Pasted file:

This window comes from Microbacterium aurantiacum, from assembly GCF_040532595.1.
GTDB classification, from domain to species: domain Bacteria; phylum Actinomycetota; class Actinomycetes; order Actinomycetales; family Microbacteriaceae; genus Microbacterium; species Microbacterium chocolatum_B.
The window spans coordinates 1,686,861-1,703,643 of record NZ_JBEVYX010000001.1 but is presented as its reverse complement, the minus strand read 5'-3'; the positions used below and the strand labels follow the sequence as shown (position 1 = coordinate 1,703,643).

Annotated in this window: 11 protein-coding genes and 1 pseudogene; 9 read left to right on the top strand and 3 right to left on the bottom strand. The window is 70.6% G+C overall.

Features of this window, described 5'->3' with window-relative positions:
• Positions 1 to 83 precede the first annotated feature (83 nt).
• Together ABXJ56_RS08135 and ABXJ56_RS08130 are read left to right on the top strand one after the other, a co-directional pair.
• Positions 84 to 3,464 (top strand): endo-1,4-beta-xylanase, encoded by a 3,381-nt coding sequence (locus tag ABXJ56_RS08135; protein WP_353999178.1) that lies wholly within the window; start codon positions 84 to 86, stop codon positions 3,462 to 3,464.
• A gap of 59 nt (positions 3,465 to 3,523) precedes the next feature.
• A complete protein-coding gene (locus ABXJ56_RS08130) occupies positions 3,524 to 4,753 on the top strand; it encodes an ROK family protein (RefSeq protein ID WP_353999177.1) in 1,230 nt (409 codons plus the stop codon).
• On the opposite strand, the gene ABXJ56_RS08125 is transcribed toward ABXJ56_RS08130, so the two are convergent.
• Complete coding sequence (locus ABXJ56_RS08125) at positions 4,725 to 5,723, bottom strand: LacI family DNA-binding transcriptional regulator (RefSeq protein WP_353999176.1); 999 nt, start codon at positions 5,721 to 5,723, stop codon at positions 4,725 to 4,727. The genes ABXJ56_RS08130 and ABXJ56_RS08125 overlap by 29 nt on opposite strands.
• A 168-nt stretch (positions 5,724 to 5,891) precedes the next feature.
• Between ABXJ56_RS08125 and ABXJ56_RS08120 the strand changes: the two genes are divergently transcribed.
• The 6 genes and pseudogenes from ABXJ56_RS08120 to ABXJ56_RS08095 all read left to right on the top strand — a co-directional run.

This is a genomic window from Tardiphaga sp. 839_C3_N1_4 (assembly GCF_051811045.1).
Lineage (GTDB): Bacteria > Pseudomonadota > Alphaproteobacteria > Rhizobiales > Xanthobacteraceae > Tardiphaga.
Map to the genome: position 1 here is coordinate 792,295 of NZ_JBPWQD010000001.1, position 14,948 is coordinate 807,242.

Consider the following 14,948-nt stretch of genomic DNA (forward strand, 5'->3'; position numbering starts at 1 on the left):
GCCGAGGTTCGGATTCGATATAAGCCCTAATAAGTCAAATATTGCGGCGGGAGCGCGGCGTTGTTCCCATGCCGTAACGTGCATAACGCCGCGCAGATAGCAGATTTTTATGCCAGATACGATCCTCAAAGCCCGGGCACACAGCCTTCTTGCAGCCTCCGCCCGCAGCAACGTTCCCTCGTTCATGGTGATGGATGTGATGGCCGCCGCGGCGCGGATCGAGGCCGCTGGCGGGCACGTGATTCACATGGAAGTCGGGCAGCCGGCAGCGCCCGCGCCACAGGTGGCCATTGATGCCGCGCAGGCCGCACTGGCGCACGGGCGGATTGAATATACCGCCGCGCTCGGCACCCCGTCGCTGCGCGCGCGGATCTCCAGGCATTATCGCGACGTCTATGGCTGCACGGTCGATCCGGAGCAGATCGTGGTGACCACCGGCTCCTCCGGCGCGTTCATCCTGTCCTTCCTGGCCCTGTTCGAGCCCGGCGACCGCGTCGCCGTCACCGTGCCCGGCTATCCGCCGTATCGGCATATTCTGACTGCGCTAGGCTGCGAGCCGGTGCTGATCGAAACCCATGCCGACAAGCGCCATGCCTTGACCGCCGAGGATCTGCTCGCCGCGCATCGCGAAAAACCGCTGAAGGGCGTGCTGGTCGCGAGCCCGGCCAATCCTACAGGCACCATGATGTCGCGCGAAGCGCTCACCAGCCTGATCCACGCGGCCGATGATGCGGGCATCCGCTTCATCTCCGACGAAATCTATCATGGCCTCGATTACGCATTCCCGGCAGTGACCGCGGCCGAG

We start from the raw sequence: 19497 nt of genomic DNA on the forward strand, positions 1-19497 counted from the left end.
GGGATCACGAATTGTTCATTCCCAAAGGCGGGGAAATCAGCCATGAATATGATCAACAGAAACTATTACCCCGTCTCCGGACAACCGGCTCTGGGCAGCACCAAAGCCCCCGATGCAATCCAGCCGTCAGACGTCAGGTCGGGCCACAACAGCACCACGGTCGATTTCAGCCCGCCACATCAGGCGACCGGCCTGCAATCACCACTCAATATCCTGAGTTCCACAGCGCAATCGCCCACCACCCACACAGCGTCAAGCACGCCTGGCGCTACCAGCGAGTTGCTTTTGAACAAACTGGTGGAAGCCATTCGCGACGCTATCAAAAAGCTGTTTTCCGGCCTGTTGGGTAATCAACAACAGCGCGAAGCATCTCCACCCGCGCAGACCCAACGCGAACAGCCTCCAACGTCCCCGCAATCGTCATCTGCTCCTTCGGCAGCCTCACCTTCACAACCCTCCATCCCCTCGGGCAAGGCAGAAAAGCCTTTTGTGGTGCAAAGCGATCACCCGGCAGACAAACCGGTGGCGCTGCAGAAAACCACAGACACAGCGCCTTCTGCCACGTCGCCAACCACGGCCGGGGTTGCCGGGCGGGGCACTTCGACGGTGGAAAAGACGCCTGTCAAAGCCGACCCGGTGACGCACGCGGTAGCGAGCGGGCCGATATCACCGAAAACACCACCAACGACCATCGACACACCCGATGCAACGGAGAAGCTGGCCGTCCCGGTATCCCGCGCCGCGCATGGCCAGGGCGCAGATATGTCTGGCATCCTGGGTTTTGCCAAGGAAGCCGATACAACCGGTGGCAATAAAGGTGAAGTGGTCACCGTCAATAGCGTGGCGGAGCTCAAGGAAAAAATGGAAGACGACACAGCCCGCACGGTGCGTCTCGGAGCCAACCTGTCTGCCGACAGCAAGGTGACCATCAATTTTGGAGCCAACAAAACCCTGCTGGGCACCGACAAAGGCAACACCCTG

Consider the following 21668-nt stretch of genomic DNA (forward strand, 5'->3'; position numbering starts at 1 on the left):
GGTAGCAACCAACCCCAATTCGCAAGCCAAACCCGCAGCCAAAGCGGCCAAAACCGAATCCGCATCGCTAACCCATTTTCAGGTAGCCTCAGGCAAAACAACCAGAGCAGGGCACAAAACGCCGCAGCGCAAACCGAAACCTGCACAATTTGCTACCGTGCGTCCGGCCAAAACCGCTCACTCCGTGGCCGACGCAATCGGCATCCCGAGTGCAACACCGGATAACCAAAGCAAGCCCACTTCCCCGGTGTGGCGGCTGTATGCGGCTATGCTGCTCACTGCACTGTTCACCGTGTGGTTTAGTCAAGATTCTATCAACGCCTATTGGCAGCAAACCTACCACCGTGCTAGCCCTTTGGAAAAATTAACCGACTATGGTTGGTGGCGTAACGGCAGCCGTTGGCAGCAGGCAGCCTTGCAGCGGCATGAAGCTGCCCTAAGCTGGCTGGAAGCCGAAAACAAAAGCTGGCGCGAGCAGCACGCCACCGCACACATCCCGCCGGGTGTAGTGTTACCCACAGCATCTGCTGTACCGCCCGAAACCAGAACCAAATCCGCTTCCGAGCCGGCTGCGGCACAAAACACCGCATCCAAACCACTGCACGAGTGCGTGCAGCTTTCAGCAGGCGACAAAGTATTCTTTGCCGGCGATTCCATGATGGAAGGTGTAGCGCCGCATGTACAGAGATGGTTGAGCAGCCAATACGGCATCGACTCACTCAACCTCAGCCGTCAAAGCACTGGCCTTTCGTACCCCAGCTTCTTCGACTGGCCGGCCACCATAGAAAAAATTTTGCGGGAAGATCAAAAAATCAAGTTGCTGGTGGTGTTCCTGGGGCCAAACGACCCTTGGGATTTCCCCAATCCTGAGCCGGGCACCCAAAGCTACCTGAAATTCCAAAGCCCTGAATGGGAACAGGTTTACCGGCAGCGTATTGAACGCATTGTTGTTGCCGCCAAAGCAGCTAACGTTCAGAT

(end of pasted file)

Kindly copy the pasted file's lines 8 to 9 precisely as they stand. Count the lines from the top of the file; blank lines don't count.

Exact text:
• Positions 84 to 3,464 (top strand): endo-1,4-beta-xylanase, encoded by a 3,381-nt coding sequence (locus tag ABXJ56_RS08135; protein WP_353999178.1) that lies wholly within the window; start codon positions 84 to 86, stop codon positions 3,462 to 3,464.
• A gap of 59 nt (positions 3,465 to 3,523) precedes the next feature.